April 12, 2019. Richmondmag.
Sitting inside an empty classroom near the front office, members of the faith-based coalition Richmonders Involved to Strengthen Our Communities (RISC) are listening to the Woodville Elementary School morning announcements with Richmond Public Schools Chief Academic Officer Tracy Epp.
“I am somebody. I am proud of myself, and I will act in a way to make others proud of me, too,” Principal Shannon Washington says over the intercom. Within minutes, the second-year principal darts in to greet about a dozen RISC Education Team members who are visiting on this December morning to observe a pilot program called Reading Mastery that debuted at six elementary and two middle schools this past fall. The group pushed for a “proven reading curriculum” for academically struggling schools such as Woodville, where only about a third of students were reading on grade level last year.
The program uses fully scripted materials for each reading level, which typically take a year to complete in 30- to 45-minute lessons focused on sounding out words, oral reading fluency and comprehension skills, interspersed with activities such as coloring to help students remember vocabulary. The advocates point to a track record of success with Reading Mastery, which Buckingham County Public Schools implemented from 2009 to 2012 and saw students’ Standards of Learning reading scores improve from 45 percent to 98 percent passage in two years.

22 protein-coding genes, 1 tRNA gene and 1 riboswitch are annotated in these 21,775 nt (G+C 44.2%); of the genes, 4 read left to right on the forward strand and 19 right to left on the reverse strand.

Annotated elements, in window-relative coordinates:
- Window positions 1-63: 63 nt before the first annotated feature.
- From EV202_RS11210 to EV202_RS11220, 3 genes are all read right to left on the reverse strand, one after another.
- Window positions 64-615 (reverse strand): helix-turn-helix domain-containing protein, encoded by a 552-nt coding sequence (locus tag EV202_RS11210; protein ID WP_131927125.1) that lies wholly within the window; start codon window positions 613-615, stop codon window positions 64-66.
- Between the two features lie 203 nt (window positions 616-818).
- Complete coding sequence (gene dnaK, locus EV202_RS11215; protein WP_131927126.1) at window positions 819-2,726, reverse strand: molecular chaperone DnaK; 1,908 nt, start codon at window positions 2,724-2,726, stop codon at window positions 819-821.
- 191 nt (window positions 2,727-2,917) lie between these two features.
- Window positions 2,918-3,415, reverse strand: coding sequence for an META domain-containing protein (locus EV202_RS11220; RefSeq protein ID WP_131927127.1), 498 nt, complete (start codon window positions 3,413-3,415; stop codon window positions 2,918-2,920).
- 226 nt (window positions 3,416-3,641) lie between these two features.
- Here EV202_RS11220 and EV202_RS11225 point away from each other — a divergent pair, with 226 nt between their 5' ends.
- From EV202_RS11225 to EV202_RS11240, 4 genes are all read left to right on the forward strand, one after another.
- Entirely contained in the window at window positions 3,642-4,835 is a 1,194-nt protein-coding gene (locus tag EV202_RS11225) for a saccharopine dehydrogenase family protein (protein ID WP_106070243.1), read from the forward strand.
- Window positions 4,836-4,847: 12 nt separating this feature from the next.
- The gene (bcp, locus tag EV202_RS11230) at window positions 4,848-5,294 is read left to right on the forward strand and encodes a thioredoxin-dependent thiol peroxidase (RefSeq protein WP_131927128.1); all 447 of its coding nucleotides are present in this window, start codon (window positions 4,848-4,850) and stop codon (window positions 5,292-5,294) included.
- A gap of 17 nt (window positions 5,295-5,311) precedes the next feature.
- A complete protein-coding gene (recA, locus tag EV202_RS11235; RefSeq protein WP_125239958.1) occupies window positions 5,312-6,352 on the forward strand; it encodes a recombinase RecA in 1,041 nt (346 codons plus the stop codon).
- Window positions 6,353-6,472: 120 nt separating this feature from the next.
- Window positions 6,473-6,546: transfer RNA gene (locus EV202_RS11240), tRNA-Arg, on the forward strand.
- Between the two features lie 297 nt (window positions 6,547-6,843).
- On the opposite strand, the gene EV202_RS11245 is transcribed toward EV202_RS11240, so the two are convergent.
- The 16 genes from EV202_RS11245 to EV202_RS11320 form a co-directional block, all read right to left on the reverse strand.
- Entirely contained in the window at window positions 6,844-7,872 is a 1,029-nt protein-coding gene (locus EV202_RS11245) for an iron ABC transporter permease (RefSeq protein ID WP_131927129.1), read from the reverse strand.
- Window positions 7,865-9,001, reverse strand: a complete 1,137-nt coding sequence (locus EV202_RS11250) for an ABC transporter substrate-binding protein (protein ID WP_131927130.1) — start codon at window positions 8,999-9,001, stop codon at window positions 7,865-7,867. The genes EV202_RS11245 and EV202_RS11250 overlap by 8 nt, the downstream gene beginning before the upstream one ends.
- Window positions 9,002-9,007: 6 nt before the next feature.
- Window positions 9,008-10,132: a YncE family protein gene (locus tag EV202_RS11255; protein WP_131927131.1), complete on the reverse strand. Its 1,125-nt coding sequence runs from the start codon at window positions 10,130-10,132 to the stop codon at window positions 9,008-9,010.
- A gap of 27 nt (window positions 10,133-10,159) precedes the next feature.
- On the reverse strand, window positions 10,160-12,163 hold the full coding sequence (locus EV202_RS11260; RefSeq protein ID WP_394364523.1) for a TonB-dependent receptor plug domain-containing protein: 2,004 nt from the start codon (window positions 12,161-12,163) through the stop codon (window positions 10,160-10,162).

At Woodville in Richmond’s East End, students in kindergarten through second grade participate in the program. “For some of our teachers, they struggled with [the scripted lessons] at first,” Washington says. “The students love it, though, because [it involves] competition.”
By March, Epp says via email, teachers have expressed enthusiasm as they begin to see improvement in their students’ mid-year assessments. “We are eager to do a broader analysis of the program’s efficacy as one part of a balanced approach to building on-grade-level literacy for all our students,” she adds.
Escorting the adults into a bright, open room where first-graders sit in groups, focused on lesson materials, Washington says the program has especially helped students who are reading below first-grade level.
Janice Lacy, a retired RPS elementary teacher and RISC member, says she is impressed by the students’ sustained interest. “I just left a first-grade classroom where the students hardly even evidenced the fact we were in there — which says to me, school is their job and they were at work.”
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